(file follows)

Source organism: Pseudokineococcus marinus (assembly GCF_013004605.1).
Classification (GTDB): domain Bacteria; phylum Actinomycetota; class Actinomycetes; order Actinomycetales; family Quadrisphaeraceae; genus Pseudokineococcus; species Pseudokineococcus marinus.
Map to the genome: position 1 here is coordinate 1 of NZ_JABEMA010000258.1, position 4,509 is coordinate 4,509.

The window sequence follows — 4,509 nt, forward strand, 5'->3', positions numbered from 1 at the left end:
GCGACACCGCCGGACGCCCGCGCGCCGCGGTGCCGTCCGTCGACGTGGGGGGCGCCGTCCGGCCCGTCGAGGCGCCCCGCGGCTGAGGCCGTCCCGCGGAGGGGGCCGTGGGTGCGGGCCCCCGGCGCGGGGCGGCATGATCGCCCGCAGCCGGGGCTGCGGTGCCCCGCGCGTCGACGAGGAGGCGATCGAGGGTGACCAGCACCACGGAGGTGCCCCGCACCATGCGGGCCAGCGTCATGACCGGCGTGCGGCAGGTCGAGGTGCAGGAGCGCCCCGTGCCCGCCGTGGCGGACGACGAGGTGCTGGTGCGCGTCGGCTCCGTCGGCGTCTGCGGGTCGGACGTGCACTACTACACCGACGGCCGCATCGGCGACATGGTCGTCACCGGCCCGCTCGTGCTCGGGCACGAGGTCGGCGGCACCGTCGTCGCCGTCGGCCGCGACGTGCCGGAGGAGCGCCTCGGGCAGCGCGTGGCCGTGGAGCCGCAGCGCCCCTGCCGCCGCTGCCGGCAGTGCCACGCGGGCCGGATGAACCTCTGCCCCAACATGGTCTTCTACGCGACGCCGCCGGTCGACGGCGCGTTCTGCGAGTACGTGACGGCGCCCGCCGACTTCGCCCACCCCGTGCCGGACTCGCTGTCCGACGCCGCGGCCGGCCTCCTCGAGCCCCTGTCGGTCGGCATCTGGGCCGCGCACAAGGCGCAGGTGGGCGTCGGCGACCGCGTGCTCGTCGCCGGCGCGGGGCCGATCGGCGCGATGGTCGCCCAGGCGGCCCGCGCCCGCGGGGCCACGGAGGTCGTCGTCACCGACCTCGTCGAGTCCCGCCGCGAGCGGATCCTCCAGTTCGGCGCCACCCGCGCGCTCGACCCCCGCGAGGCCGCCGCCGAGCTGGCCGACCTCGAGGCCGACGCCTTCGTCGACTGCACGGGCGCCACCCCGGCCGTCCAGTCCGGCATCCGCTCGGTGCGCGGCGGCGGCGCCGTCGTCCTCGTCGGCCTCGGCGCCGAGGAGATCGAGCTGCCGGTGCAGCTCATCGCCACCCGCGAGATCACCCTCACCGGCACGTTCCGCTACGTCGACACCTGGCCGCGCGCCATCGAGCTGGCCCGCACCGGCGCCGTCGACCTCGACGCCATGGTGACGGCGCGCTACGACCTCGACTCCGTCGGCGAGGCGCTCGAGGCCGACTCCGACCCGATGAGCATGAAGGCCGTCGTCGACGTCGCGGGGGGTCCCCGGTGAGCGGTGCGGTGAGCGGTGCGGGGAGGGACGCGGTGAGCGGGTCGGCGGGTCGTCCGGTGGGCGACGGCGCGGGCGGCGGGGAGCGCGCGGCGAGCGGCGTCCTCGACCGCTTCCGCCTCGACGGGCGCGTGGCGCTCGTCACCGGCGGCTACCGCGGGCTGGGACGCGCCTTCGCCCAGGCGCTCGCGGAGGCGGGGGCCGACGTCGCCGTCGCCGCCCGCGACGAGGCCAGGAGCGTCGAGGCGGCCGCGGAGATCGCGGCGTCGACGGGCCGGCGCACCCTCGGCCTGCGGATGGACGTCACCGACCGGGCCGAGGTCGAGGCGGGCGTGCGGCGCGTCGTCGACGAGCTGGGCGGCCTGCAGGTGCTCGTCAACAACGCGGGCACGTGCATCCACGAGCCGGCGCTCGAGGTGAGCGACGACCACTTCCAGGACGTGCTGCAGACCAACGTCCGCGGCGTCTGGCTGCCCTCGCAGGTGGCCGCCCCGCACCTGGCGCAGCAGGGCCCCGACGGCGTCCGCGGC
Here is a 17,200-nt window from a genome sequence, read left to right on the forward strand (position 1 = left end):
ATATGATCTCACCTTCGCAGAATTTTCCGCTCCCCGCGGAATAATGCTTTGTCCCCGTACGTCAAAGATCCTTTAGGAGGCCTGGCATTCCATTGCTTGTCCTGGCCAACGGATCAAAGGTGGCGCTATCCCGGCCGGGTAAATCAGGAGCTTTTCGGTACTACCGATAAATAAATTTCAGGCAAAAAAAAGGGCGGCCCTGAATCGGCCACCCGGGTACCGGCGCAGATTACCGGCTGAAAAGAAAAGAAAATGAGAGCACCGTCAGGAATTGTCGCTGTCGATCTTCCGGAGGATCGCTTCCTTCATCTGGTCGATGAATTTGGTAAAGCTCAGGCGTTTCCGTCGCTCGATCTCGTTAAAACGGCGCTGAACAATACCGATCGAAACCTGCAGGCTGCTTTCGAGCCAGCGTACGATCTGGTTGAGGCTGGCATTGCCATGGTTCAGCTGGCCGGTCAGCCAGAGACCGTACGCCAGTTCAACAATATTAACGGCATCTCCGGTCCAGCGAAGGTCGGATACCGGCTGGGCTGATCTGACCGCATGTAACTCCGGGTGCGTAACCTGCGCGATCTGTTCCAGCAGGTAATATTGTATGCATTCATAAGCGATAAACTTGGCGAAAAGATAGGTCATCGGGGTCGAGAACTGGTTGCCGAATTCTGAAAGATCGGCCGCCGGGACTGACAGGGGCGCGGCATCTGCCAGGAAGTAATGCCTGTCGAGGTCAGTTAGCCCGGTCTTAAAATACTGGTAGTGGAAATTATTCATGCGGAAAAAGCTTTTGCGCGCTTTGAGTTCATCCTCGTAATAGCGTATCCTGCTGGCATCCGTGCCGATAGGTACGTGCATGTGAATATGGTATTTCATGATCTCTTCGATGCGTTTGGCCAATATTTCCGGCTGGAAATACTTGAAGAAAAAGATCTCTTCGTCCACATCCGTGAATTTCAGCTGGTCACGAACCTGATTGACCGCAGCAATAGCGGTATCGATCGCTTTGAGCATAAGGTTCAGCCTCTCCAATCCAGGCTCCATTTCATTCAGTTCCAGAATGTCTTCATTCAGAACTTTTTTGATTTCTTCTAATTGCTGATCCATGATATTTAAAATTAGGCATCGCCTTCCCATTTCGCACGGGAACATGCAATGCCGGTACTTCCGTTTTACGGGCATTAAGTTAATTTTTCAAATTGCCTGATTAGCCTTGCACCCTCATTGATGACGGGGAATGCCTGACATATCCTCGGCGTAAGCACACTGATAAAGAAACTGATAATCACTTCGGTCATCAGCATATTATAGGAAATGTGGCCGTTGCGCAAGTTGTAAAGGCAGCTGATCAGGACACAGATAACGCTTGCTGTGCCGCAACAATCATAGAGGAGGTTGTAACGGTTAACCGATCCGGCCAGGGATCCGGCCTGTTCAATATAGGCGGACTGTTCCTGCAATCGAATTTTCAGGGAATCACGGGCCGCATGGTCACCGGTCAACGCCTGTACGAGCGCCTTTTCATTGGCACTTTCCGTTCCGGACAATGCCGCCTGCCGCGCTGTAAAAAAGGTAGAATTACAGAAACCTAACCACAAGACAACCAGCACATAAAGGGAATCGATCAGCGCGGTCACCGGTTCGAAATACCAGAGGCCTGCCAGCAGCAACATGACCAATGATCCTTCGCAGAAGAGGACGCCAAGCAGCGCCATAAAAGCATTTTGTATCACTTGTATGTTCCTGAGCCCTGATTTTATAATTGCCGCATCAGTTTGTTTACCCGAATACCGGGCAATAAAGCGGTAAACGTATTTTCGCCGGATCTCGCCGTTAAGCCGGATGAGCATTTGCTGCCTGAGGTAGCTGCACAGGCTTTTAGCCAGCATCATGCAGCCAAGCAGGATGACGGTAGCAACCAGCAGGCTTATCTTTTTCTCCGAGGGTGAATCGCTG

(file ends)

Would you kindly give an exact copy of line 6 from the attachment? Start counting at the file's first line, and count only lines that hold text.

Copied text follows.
Here is a 17,200-nt window from a genome sequence, read left to right on the forward strand (position 1 = left end):